HGH Nurses Share Time, Talents to Train New Hires

From the moment the nurses at Humboldt General Hospital arrive on shift, they become their own whirlwind of patient care.

"We are busy," states Tina Maestrejuan, the hospital's nurse educator, who also volunteers her time as a nurse preceptor. "So training another nurse can be hard to fit in."

"But we like what we do," adds Kathryn Esquivel, an OB nurse, "so we like being able to pass that on to the learner."

Maestrejuan, Esquivel and four other nurses are preceptors at the hospital—nurse trainers who are tasked with orienting new hires or nurses new to a department.

In their role, the experienced nurses model professional interactions on the care unit, demonstrate nursing actions, and give timely and appropriate feedback to their students, especially where patient care is concerned.

There is no set time for the instruction, says Maestrejuan, but new hires are on probation for 90 days, so preceptors should have a good idea by then if a nurse is going to make it on his or her own.

The entire Humboldt General Hospital nursing staff used to help orient nurses to the job. But two years ago, nursing leadership introduced the preceptor program as a way to provide more specialized instruction.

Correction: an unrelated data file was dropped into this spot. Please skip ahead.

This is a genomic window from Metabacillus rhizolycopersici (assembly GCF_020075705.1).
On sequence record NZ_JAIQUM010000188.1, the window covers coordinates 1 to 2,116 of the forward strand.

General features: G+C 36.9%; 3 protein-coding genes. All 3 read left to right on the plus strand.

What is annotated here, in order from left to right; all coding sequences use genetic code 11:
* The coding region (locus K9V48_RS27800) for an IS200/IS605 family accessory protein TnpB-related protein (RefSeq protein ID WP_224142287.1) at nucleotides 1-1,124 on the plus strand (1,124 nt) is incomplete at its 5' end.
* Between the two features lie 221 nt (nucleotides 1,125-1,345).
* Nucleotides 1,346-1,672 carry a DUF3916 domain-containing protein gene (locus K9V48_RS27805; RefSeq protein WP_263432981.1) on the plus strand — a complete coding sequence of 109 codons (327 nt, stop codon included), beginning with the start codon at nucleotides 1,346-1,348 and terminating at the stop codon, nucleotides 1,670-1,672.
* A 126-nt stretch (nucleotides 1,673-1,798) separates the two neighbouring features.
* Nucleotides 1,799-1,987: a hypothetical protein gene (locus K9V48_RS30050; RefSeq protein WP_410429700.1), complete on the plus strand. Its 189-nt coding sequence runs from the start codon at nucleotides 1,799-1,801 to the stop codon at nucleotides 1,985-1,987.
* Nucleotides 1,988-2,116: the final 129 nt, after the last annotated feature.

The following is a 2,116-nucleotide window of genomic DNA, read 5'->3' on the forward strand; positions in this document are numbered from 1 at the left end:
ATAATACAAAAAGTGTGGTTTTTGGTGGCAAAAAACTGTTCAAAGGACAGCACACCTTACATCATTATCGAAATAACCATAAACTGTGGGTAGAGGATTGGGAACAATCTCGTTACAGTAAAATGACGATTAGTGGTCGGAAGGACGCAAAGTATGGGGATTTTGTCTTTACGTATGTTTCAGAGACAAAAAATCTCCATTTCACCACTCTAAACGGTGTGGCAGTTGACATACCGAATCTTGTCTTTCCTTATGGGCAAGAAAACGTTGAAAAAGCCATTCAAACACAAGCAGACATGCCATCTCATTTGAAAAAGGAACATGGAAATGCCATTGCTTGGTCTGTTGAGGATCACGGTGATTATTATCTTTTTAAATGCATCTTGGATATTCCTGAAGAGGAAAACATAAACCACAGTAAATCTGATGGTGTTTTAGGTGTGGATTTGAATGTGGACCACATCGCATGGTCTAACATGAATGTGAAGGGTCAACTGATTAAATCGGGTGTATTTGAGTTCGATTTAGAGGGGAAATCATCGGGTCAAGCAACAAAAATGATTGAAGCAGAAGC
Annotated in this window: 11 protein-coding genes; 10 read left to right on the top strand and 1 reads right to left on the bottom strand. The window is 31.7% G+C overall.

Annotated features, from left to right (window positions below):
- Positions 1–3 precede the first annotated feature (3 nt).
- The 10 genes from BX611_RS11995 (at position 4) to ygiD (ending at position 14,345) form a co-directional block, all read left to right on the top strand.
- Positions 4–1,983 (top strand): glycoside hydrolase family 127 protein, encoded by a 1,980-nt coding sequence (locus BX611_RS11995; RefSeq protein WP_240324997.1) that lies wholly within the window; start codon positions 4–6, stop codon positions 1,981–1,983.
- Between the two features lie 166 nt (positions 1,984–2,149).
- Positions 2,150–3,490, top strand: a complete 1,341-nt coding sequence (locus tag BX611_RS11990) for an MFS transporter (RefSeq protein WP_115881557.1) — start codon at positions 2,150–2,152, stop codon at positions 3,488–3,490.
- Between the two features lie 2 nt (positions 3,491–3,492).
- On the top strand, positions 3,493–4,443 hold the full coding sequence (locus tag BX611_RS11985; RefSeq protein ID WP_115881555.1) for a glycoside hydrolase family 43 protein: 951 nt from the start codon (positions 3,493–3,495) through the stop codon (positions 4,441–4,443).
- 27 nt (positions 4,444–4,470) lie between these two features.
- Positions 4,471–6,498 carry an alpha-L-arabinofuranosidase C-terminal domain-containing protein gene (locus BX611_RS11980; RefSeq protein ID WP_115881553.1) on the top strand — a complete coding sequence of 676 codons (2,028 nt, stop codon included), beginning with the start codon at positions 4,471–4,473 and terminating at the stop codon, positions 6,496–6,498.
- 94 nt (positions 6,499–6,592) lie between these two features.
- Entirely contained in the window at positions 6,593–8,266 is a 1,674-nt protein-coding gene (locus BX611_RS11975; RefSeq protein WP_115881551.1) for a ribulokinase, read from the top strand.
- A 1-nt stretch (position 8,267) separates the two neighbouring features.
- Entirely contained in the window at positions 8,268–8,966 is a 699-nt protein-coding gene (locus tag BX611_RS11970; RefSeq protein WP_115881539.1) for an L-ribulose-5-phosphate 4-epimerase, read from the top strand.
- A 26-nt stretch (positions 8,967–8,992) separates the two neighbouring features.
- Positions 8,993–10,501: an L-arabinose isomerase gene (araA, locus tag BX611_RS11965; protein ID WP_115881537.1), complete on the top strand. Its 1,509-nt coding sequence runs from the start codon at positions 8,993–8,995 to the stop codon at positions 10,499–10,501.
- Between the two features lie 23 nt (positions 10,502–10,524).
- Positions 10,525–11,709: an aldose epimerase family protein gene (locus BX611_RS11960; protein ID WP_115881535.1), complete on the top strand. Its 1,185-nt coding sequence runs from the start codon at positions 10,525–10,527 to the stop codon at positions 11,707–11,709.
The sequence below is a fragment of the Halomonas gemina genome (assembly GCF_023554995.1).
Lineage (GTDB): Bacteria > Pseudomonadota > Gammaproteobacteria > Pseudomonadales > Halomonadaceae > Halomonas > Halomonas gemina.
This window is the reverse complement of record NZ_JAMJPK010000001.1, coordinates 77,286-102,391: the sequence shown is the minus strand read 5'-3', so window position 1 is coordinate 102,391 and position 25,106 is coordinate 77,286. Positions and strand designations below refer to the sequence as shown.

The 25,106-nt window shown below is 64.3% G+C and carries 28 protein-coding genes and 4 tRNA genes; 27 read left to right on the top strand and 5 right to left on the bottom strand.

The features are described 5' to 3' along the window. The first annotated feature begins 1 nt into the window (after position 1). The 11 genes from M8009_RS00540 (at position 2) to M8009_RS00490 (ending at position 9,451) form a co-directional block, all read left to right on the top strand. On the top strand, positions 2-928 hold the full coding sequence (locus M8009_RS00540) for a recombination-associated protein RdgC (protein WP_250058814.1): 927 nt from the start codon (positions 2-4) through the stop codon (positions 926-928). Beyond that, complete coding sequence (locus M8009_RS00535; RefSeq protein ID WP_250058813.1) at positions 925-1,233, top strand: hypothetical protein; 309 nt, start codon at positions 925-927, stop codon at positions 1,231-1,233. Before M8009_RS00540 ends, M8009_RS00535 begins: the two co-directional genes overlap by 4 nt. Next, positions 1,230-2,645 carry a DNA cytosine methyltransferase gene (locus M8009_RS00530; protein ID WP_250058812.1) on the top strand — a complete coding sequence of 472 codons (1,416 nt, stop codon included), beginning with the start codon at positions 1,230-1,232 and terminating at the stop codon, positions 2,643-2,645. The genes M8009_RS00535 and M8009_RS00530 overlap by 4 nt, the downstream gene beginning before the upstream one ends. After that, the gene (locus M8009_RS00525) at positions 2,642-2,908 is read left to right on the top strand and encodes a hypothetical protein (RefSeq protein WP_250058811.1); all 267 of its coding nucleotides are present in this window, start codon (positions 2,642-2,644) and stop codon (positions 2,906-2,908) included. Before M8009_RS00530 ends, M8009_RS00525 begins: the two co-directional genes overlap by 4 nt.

And the hospital's six preceptors agree the program has been a success.

"It really gives nurses a change to bridge the gap between the classroom and the clinical area," says Maestrejuan.

"To know what's expected of them," adds Mary Schlotzhauer, a Skilled Nursing Facility RN.

But it doesn't come without personal sacrifice.

"It is hard work," admits Marsha Foreman, a nurse in the hospital's OB department.

"But we do it for the love of doing it," says Robyn Dunckhorst, an ER nurse. "We have to, because we have to do all our own work and train this other person at the same time."

Nurse preceptors do not receive additional pay for their instruction, but Foreman sees it as a way to give back to her profession. "It's gratifying to see a nurse grow into a competent professional," she says.

Schlotzhauer agrees. "It helps them get on the same page as far as nursing processes."

Since the program's inception in November 2010, 12 nurses have successfully graduated from the preceptor program; two were not recommended for permanent hire.

"You know when someone is not going to make it," says Esquivel. "It is so hard because this is someone's livelihood and you're taking that away."

Still, Esquivel says it comes down to excellent patient care and safety. "It's you putting your stamp on that person," she says, "and sometimes you can't do that."

In addition to Maestrejuan, Esquivel, Schlotzhauer, Foreman and Dunckhorst, Diane Nevis is a nurse preceptor; Victoria Lopez also took part in the program.

Maestrejuan said the hospital is always looking for more nurses willing to share their professional expertise.

"We need more preceptors," she said. "It's a tough job and you're constantly teaching, working and evaluating someone else. It takes a lot of time to do it."

Even so, Maestrejuan promises that the end result can be completely gratifying. "Being a nurse can be intimidating," she said, "but when you can take this new person and ease them into a new situation and help them be comfortable, it's great."

She added, "When you give them that confidence, that translates into better patient care, and that's why we do this."

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